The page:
To make it happen, companies can improve how they leverage the significant amounts of data they already collect. Companies are sitting on a trove of data—GPS location services, workforce-safety reports, timecards, equipment activation records, customer communications, and warehouse management. By integrating these time-series data together, companies can gain significant insights. The benefits range from answering basic questions, such as when the technician reached a customer site, to gathering information about specific safety or quality incidents, and communicating to the customer prior to arrival (Exhibit 1).

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Enhanced performance management generates significant value. Companies can capture productivity improvements of about 10 to 20 percent by reducing discretionary time, improving job efficiency, and reducing drive time. They can also improve customer service, both by improved communication to the customer prior to arrival and by closer adherence to on-time arrival at job sites. Additionally, they gain more visibility into safety incidents—such as speeding, tickets, falls, or sudden stops and acceleration of vehicles—and potential best practices for improving safety. Other impact areas include improved quality, higher employee morale, and better inventory management.

A flexible, responsive approach to implementation

To build a technology platform that brings together multiple data streams, companies can adopt a user-centric approach.

Set up a performance infrastructure. The first step is to identify what data is needed versus what is currently available, assessing where real-time, live data feeds are required instead of batch feeds. The types of interfaces needed to access the data will require consideration as well, along with measures supporting consistent data quality.

Analyze the opportunities. In identifying the most valuable improvement opportunities, companies can start by focusing on a few common themes, such as improving drive-time efficiency, increasing the use of multiple stops, or shortening the time required to close out a job. Bottom-up analysis, based on interviewing managers and observing technicians at job sites, helps focus efforts on the most important problems and improves the likelihood of successful implementation.

Define priority features. Starting with a hypothesis of the top features needed for the platform gives this stage of the process more structure. A user-centric approach will emphasize workshops with frontline managers to get their feedback and identify the list of features to prioritize. The end result is a one-year roadmap that details which features will be covered in each quarterly release of the platform, creating a steady cadence of platform development and rollout.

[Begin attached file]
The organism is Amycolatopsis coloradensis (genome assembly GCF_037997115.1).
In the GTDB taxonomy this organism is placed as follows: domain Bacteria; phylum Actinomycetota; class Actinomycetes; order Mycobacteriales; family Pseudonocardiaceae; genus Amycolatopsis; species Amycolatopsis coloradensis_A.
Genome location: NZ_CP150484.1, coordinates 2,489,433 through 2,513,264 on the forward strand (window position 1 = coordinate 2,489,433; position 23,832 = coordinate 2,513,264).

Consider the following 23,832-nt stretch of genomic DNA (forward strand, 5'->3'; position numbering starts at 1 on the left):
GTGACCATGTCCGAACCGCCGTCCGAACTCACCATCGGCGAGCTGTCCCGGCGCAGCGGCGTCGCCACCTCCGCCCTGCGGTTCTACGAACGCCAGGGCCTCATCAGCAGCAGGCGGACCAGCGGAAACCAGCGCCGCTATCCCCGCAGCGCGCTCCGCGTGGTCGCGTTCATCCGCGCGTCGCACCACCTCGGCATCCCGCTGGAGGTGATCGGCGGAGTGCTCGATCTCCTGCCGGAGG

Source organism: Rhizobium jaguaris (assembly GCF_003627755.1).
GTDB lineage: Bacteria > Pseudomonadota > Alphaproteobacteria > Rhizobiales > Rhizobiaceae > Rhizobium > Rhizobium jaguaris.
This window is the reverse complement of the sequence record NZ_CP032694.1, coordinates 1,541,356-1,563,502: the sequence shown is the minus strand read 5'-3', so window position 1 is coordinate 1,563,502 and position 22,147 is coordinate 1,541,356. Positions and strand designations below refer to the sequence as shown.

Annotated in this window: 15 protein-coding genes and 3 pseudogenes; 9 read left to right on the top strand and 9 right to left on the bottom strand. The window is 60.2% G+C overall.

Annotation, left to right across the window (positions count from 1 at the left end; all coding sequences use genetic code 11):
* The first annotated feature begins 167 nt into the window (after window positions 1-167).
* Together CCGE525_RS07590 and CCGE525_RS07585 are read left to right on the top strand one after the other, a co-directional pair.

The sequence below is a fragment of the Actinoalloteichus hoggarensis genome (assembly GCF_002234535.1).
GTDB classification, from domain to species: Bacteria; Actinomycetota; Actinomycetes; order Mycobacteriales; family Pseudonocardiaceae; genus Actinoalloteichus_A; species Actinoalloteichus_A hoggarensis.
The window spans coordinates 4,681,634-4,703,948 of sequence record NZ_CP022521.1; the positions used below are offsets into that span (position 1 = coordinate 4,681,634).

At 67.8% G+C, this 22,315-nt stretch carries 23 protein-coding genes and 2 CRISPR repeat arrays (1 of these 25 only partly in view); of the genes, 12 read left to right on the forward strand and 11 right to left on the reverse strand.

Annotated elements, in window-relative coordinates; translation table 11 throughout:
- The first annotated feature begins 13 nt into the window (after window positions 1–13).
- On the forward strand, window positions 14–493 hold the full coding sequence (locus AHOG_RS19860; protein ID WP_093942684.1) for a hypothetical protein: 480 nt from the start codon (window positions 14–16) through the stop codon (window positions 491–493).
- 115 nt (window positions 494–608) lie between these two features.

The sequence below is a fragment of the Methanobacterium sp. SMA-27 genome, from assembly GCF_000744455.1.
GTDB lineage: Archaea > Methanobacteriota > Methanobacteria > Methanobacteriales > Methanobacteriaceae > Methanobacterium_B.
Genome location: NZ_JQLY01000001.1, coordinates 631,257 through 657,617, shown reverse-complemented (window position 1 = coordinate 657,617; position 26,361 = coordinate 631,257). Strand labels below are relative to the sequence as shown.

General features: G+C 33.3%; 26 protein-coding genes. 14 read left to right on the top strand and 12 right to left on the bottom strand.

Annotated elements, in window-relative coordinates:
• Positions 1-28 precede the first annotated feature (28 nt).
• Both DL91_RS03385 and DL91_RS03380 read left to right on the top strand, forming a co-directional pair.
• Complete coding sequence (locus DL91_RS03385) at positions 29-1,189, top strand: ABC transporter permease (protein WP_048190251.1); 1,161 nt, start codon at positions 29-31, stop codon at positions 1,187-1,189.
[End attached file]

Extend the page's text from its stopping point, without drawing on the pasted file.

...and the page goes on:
Build the minimum viable product (MVP). The team building the initial, MVP iteration of the platform should ideally include a data expert, an enterprise architect, a product owner, and a business lead, as well as a subteam responsible for development and testing. Including these profiles makes it easier for the organization to align the business and the IT function on how to develop the MVP and deploy it in the field.

Their work will be easier if they have complete access to high-quality data, which means paying attention to details such as the data’s reliability (Are the GPS coordinates accurate?) and accessibility (How machine-readable are our sources? Can we stream the data in real time?). Companies operating multiple legacy systems face the additional question of whether they can leverage their existing infrastructure, without major rewiring of IT systems.

Under a user-centric approach to building the MVP, the team may develop early mockups and conduct workshops with field managers to get feedback on each iteration. Their perspective can help teams avoid the inclination to add more and more features, as it’s the field managers who will use the system every day. Their needs will matter more to the system’s success than building in nice-to-have add-ons for the head of the field force or the area manager.

An easily understandable interface for frontline managers will often prove critical to the MVP’s acceptance. An individual-level dashboard provides managers with a granular view into a “day in the life” of a specific worker (Exhibit 2). A team-level dashboard gives frontline managers a quick view of which members of the field force to focus on for coaching and training (Exhibit 3).

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Pilot the MVP. Rolling out the MVP to a select few sites allows the development team to gather initial reactions for additional iteration on the user interface and functionality. To enable effective pilots, organizations can launch supporting field initiatives that leverage the platform to improve operational excellence over a three- to six-month period. Good results build positive word-of-mouth that can help in building scale across the enterprise.

For example, an initiative to improve job-execution time focuses on freeing up slices of time based on analyses of arrival and departure times from job sites, equipment activation times, and support center call times. It also would likely roll out skill mapping and upskilling to ensure supply flexibility. Through such initiatives, managers can use the platform to pinpoint opportunities to provide tailored support to field workers, rather than simply monitor their performance.